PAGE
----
WASHINGTON, Nov. 25, 2010 — In
response to the first cholera outbreak in Haiti in decades, the World
Bank is preparing a US$10 million Cholera Emergency Grant. The program
is part of World Bank US$479 million reconstruction support. The
outbreak has already caused over 1,200 deaths and could kill up to
10,000 people in the coming six to 12 months if the outbreak is not
contained, according to figures from the Pan American Health
“Haiti needs all the help it can get to respond to the deadly cholera epidemic which is ravaging parts of the country,” Ronald Baudin, Haiti’s Minister of Finance. “The support of the World Bank will be key for saving lives and re-establishing the public health service network." said
US$10 million grant will bolster the surveillance and monitoring
capacity of the Ministry of Public Health and Population (MSPP) and the
Haitian National Directorate of Water Supply and Sanitation (DINEPA).
The initiative is aligned with the Cholera Inter-Sector Response
Strategic Plan for Haiti, under the leadership of MSPP and DINEPA.
The grant will also finance the work of nongovernmental organizations (NGOs) to improve access to clean water, provide basic health services for affected populations and vulnerable groups, as well as safe sanitation and waste management in high risk areas.
of the National Response Strategy to the cholera outbreak requires
close donor and partner coordination, including all organizations
currently operating on the ground,” said Alexandre Abrantes, the World Bank Special Envoy to Haiti. “The
new grant will be used to contract experienced NGOs for immediate
cholera response activities and strengthen the capacity of the
Government to respond to epidemics.”
activities will complement significant hygiene awareness and prevention
efforts already underway, such as the creation of a “Public Health Brigade” to carry out cholera treatment and prevention work throughout the country.
Through a Global Facility for Disaster Reduction and Recovery grant of US$200,000, the World Bank is identifying national and international actors already involved in these tasks, preparing a standardized training plan and training a core group of 250 trainers. It will also finance an awareness and prevention campaign.
Bank has also provided assistance to the Directorate of Civil
Protection since the beginning of the cholera outbreak to coordinate
the response of the Government and its partners. This assistance has
supported the setup and manning of the National Emergency Operation
Center and management of the national campaign "Konbit kont Kolera,"
which raises awareness on cholera and its prevention.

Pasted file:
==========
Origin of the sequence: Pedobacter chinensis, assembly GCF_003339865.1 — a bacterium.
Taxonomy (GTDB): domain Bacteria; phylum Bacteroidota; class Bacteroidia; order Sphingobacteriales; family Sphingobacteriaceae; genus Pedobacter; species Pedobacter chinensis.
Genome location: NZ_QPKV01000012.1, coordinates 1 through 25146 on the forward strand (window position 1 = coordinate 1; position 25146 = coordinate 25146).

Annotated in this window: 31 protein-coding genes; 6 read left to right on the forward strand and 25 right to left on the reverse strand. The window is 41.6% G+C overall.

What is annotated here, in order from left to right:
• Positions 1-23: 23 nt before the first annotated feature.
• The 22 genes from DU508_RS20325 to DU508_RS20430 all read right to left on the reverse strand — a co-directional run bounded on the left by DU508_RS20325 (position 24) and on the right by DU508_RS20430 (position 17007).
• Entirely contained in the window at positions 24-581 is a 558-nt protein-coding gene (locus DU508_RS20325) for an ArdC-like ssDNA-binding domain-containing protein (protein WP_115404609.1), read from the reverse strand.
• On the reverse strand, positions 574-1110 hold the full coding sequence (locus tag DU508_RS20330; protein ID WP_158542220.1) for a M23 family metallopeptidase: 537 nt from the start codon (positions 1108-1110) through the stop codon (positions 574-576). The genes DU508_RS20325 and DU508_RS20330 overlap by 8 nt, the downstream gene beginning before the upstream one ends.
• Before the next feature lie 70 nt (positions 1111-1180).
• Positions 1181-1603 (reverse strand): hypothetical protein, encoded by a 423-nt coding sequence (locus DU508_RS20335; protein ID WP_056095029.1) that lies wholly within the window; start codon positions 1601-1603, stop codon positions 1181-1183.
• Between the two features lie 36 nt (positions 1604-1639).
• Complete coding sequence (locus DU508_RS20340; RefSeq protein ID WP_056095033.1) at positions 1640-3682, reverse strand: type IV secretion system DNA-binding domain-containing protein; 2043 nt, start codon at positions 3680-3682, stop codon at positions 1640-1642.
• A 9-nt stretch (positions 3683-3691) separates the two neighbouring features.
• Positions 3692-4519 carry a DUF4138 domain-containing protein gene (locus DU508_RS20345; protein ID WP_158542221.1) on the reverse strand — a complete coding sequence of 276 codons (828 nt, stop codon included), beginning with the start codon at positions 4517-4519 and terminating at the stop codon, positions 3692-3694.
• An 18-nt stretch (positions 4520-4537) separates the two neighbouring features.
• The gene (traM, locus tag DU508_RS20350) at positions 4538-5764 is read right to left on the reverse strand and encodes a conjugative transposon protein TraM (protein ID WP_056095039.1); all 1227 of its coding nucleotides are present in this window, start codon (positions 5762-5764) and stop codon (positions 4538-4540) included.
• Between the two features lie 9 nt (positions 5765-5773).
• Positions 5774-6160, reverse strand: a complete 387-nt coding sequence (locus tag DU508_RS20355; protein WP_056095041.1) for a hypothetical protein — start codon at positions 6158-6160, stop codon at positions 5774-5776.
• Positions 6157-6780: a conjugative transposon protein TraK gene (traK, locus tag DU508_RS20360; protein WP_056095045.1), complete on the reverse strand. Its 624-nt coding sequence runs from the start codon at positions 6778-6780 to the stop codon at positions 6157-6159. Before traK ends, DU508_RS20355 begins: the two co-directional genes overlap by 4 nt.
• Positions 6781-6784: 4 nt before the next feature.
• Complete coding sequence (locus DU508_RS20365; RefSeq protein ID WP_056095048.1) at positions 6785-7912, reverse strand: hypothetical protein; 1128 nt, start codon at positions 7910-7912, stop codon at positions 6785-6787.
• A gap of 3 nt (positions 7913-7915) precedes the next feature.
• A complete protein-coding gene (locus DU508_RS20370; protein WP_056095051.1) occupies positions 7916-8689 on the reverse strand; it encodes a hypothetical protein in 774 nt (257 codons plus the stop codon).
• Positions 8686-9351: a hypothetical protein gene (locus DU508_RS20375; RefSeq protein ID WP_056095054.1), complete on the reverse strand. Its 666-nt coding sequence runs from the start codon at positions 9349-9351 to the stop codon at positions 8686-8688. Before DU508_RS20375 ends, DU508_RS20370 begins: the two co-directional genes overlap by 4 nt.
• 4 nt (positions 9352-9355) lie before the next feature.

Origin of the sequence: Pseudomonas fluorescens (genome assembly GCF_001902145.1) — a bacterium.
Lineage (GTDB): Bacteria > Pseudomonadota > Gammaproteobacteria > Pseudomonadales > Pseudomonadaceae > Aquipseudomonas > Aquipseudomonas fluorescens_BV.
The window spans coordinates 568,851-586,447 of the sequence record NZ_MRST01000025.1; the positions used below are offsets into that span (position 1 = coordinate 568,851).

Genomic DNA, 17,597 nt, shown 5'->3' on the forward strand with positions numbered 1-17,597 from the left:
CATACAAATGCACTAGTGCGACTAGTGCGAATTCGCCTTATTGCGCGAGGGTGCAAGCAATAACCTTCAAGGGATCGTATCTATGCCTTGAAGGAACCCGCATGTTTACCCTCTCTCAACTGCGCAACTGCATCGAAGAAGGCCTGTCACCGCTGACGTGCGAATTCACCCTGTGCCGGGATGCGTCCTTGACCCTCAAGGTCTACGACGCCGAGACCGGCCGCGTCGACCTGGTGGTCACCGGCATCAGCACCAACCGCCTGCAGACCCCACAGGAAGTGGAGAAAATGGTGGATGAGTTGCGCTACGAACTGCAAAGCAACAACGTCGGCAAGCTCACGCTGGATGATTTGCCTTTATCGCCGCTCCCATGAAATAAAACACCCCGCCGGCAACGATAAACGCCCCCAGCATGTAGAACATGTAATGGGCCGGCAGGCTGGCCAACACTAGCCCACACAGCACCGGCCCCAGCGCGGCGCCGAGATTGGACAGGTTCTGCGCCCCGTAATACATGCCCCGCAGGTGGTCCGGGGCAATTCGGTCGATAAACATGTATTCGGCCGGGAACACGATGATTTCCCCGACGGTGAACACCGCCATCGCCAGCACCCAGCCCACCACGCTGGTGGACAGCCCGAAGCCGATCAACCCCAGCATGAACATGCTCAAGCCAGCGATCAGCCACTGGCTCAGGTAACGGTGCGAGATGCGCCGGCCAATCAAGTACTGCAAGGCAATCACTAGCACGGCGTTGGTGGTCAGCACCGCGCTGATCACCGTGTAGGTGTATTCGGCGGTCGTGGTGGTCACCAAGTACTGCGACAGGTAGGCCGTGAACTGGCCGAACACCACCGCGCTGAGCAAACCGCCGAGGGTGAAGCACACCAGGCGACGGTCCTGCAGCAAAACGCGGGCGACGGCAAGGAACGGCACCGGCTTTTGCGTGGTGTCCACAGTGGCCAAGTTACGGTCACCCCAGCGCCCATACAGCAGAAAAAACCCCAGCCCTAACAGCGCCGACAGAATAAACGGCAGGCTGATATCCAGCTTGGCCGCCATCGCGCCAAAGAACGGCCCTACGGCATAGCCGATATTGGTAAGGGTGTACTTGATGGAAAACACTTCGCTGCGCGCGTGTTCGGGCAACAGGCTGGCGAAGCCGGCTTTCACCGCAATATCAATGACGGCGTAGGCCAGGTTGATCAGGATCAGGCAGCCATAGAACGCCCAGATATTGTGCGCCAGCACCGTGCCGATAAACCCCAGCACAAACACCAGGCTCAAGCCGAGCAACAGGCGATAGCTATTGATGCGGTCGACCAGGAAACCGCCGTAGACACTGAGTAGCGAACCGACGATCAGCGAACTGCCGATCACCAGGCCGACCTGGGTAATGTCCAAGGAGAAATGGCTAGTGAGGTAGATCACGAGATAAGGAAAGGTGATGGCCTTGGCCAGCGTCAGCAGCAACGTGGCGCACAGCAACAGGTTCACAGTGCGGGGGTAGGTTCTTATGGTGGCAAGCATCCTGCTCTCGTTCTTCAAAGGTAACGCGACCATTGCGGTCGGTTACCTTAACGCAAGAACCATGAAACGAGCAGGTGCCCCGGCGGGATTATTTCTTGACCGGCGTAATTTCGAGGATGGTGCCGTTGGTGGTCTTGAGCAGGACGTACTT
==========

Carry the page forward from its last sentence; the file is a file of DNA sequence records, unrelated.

to Haitian official figures, the number of people hospitalized has
reached more than 22,512 and the number of deaths has risen to more
than 1,200. Haiti’s humanitarian situation was already precarious due
to the January 12, 2010 earthquake that struck the country and left 1.5
million people homeless and living in camps throughout Port-au-Prince
and other cities.
the aftermath of the January earthquake, the World Bank is providing
US$479 million in reconstruction support. Of those, US$320 million have
been already provided for various government-led projects, US$39
million were used to cancel Haiti's Bank debt and US$49 million from
the Bank's private sector arm, the International Finance Corporation,
were used to support Haiti's private development.
Bank's response following the earthquake has focused on improving the
lot of those affected while contributing to build the foundations for a
long-term recovery. Emergency projects have included: rebuilding state
capacity, clearing the city's drainage canals to avoid flooding,
feeding school children, providing solar energy to displaced Haitians,
assessing housing damage and rebuilding crucial roads and bridges for
the delivery of aid.
The new World Bank grant of US$10 million is being prepared with the Government of Haiti and United Nations agencies and is expected to be formally submitted to the Board of Directors of the World Bank for approval in December 2010. Provisions under World Bank emergency operation procedures allow for up to 40 percent of the grant, once approved, to be used to reimburse eligible expenditures already incurred as part of the emergency response.
In Washington: Sergio Jellinek, (202) 458-2841, email@example.com;
Patricia da Camara, (202) 473-4019, firstname.lastname@example.org